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Home  >  Medical Research Archives  >  Issue 149  > How Much Do We Know About the Mouse Respiratory Epithelial Stem Cells?
Published in the Medical Research Archives
Oct 2023 Issue

How Much Do We Know About the Mouse Respiratory Epithelial Stem Cells?

Published on Oct 25, 2023




Background-Purpose of this study: Tissue-specific stem cell lines are useful tools for cell biology studies. Information on respiratory tissue cell lines is limited. A doxycycline-regulated epithelial precursor cell line was established from the lung tissue of a tTAxSV40 Tag double transgenic mouse. In this study, we have characterized this cell line in vitro & in vivo, and found to mimic a rare subpopulation of club- and pneumocyte type II-dual cells.

Methods: It was partially characterized using cell viability and death assays, H3-thymidine incorporation assay, chloride efflux assay, Western blotting of proteins secreted, RT-PCR assays for RNA isolated. In addition, immune-deficient SCID mice were used as hosts for implantation of this precursor cell line, and feed with/without doxycycline containing water. Immunofluorescent typing using different antibodies were used to characterize the implanted lung.

Results: This cell line was found to mimic a rare subpopulation of club- and pneumocyte type II- dual cells with multiple phenotypes. Cell growth was doxycycline-regulated and observed only when doxycycline was omitted from the medium or present at concentrations up to 1 µg/ml, higher concentrations were inhibitory. ACT+ ciliated cells were found upon implantation into immune-deficient mice, in addition. Cell growth was doxycycline-regulated in vitro. When transplanted subcutaneously into immune-deficient mice, these cells migrated to the lung to form organized chimeric structures of donor and host origins, with club cells in the terminal bronchioles, ACT+ ciliated cells along the epithelial lining, and pneumocyte type II-cells in the alveolar interstices. No such homing of donor cells to the lung was observed when the implanted mice were fed doxycycline-containing water.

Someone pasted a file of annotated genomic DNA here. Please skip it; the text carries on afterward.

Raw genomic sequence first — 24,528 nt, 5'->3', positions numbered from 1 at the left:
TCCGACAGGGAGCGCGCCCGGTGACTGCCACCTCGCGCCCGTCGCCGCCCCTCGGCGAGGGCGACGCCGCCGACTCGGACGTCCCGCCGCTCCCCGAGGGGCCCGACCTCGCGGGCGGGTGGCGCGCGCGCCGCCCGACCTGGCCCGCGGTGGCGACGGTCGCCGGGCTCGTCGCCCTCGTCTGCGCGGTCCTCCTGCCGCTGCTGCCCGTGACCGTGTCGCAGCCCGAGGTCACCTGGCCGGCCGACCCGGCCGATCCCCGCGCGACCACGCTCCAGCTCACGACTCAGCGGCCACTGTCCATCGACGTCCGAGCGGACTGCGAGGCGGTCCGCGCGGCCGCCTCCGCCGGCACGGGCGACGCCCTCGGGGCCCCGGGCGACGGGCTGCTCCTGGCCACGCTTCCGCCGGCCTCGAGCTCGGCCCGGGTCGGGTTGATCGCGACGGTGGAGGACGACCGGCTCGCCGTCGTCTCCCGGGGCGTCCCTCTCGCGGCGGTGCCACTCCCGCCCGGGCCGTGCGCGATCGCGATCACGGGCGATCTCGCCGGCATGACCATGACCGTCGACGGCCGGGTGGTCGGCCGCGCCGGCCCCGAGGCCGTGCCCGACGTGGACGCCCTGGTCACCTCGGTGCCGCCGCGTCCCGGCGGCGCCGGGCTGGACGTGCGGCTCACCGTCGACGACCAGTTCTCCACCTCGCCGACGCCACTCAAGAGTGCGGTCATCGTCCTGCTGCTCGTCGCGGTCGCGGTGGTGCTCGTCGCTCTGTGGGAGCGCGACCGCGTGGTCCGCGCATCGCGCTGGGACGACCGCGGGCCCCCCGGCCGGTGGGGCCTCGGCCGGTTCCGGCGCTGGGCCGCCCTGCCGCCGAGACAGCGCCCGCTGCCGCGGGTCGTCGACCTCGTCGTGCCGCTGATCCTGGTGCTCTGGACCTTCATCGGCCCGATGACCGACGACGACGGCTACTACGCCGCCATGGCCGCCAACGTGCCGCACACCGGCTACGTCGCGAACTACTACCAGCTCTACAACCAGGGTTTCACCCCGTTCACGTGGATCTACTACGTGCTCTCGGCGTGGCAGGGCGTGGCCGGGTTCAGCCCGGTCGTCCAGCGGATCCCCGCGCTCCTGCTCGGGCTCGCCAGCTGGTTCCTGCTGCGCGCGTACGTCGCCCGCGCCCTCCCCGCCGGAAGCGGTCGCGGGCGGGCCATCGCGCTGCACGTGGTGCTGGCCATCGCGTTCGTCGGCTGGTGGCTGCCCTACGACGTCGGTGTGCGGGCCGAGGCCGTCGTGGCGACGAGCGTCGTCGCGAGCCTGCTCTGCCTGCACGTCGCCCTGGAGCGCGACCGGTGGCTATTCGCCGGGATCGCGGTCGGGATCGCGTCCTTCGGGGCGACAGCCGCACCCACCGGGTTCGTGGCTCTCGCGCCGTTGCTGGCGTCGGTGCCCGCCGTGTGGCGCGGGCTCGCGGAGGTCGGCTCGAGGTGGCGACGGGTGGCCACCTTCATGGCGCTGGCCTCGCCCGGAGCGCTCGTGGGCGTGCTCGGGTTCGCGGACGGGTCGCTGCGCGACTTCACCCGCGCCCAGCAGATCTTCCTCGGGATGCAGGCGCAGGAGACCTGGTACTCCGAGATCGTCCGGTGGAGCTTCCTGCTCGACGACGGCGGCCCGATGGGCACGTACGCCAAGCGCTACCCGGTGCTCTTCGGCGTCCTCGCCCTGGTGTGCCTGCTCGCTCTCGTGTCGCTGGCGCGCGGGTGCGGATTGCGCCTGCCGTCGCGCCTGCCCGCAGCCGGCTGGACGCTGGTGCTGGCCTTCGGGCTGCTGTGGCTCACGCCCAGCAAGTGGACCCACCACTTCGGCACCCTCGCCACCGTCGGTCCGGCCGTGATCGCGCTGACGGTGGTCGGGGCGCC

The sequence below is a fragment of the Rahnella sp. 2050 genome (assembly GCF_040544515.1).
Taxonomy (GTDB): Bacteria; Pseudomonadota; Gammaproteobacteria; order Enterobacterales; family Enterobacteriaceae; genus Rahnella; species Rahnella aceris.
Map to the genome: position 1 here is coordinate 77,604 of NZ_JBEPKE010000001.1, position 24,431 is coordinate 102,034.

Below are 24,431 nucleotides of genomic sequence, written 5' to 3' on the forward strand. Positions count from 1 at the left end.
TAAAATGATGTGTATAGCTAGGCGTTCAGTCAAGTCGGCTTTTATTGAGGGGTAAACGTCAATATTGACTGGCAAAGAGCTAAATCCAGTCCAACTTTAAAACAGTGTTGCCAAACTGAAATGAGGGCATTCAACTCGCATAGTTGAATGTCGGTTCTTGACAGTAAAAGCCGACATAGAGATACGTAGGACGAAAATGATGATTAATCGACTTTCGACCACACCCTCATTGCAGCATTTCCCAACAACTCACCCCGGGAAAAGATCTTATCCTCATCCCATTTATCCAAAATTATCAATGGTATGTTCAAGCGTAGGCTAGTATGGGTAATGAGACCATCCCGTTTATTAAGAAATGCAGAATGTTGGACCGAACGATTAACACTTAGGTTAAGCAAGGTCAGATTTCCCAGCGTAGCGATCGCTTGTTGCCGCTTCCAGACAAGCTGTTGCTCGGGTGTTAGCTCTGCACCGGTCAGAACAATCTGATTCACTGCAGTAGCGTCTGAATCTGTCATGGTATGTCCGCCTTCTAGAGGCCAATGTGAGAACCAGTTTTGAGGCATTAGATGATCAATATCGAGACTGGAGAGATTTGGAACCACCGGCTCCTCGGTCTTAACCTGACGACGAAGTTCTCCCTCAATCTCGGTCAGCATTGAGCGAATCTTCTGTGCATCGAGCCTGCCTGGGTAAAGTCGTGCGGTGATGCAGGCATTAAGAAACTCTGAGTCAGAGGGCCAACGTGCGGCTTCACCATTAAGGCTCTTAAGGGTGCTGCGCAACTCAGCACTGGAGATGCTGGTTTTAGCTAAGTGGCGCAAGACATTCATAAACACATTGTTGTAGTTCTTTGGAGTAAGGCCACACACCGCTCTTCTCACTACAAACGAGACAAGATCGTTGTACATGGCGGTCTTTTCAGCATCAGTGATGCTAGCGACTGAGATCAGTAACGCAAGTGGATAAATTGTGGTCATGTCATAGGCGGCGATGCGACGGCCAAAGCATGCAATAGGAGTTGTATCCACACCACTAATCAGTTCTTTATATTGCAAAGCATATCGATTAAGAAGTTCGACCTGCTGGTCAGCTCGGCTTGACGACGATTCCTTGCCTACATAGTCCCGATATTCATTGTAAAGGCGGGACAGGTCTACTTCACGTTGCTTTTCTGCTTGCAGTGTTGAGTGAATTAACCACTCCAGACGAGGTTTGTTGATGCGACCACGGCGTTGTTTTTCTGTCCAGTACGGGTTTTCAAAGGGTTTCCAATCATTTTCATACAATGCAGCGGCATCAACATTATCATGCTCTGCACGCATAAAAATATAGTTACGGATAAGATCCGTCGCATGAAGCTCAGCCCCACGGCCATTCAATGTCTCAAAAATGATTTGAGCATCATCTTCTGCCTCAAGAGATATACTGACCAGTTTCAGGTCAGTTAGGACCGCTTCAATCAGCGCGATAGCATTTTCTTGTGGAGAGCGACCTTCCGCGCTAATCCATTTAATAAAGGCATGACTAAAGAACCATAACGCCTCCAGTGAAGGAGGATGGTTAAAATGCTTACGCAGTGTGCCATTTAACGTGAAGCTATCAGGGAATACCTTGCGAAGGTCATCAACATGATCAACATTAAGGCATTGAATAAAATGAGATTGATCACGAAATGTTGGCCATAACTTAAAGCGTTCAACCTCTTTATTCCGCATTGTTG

Discussions-Conclusions: This lung stem cell line might be able to provide us with an insight into the differentiation pathway of lung epithelial cells as well as with some understanding of the nature of air trophic-pulmonary epithelial cells. The results of this study underline the possibility of a future application for somatic (stem / precursor) cells in tissue replacement and tissue engineering of the damaged lung. Its ability to secrete and deliver soluble protein, might be a potential novel way for drug delivery. In addition, stem cells are thought to proliferate and differentiate in response to a deficiency or as a result of injury. Successful migration to the target organ and subsequent maturation of these precursors could be attributed to a requirement of lung stem cells to search for an aerated environment. Our findings challenge some current concepts of stem cell biology.This lung stem cell line may become a rich source of cells for tissue engineering and cell-based therapy for lung injury. The route and protocol established for cell introduction into the lung may provide a novel alternative to delivery of soluble protein substances through the airways. This lung stem cell line might also be modified to provide models for screening drugs against respiratory infection.

Author info

Una Chen, Christian Elmshaeuser, Ina Zoeller, Darisuren Anhlan, Ewald Beck, Bruno Peault, Olivier Tabary

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